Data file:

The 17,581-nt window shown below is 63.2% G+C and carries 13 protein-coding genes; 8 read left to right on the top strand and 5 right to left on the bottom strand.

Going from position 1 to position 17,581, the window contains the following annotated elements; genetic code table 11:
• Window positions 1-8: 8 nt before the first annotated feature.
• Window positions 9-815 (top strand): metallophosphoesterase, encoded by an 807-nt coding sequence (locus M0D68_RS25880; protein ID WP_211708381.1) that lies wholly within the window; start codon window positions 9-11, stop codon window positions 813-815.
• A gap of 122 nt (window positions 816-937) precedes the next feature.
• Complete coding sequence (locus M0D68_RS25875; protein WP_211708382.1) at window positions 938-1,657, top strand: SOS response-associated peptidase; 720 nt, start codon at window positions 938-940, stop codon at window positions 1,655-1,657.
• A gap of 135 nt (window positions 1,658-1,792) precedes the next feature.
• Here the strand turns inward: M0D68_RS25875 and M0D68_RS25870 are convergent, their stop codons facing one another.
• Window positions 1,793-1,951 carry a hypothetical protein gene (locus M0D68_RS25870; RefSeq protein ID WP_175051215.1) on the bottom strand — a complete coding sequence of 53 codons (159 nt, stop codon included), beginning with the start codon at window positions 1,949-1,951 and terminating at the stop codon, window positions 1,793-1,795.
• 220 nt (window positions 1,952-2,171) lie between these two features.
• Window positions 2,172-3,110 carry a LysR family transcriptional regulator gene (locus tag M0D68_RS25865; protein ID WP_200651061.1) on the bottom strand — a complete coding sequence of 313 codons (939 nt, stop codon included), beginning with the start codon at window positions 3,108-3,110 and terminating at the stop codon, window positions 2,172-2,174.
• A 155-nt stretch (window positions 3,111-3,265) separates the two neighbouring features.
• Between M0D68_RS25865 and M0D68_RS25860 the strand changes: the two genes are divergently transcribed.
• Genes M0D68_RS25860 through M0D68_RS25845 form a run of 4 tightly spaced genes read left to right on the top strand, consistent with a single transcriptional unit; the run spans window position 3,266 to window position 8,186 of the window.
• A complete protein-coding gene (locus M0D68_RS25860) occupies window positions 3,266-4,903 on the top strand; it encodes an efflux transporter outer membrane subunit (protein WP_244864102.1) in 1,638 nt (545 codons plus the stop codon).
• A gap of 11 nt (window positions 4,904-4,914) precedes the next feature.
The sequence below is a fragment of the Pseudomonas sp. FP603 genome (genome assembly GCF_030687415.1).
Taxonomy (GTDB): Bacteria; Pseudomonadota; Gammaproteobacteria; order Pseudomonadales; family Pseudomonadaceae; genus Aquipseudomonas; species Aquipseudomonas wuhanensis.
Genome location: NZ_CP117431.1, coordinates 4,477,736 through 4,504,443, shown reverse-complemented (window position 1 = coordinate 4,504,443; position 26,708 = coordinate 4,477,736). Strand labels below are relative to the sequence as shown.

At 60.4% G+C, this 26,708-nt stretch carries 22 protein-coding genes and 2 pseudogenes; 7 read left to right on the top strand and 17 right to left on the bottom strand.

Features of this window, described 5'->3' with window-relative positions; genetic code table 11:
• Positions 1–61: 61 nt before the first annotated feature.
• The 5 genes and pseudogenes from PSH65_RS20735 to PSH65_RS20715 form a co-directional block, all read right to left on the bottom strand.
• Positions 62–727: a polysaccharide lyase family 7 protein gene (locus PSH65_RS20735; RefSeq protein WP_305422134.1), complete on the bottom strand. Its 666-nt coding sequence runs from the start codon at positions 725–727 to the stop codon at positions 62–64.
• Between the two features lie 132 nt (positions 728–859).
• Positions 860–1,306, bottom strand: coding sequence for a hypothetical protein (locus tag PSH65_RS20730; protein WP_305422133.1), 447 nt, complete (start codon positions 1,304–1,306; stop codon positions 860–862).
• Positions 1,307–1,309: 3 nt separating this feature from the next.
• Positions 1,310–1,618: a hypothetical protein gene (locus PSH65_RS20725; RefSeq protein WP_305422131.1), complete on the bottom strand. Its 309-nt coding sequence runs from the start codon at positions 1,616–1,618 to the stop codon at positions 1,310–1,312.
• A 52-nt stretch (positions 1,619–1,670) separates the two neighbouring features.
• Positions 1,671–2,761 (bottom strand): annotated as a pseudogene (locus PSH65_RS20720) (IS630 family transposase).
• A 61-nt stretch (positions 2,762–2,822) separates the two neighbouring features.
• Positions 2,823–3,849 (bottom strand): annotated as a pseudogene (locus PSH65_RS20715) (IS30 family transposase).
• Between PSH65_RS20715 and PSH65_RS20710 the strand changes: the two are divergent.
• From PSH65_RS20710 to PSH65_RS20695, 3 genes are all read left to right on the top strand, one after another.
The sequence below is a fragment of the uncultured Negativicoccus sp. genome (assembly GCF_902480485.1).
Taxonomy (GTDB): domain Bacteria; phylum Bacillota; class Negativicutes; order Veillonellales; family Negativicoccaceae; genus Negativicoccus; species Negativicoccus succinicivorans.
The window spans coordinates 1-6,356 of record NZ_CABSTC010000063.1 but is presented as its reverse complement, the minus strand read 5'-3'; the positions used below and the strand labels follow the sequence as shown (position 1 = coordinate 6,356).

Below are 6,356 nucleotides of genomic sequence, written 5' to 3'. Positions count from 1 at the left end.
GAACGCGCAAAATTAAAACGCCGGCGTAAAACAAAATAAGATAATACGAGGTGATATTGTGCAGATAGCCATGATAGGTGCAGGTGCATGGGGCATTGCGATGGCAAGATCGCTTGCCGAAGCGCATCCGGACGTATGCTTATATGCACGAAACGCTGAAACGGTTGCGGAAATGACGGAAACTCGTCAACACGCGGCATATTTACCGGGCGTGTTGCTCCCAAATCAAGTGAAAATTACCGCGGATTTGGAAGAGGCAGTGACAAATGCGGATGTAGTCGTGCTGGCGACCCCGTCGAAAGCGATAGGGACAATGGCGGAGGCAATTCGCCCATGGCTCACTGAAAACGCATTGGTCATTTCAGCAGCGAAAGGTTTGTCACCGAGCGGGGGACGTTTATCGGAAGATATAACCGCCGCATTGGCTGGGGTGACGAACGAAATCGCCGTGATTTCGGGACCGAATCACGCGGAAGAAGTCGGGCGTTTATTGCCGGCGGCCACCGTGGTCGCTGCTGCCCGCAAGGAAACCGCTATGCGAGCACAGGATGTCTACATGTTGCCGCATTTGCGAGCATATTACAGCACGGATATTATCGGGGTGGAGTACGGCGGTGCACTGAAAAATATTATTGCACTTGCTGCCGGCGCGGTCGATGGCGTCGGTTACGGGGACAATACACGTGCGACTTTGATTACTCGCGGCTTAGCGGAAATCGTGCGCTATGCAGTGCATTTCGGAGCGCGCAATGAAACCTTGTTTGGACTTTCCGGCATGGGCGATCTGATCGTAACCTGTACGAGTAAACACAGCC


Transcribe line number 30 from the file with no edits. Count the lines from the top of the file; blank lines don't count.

• Positions 1,671–2,761 (bottom strand): annotated as a pseudogene (locus PSH65_RS20720) (IS630 family transposase).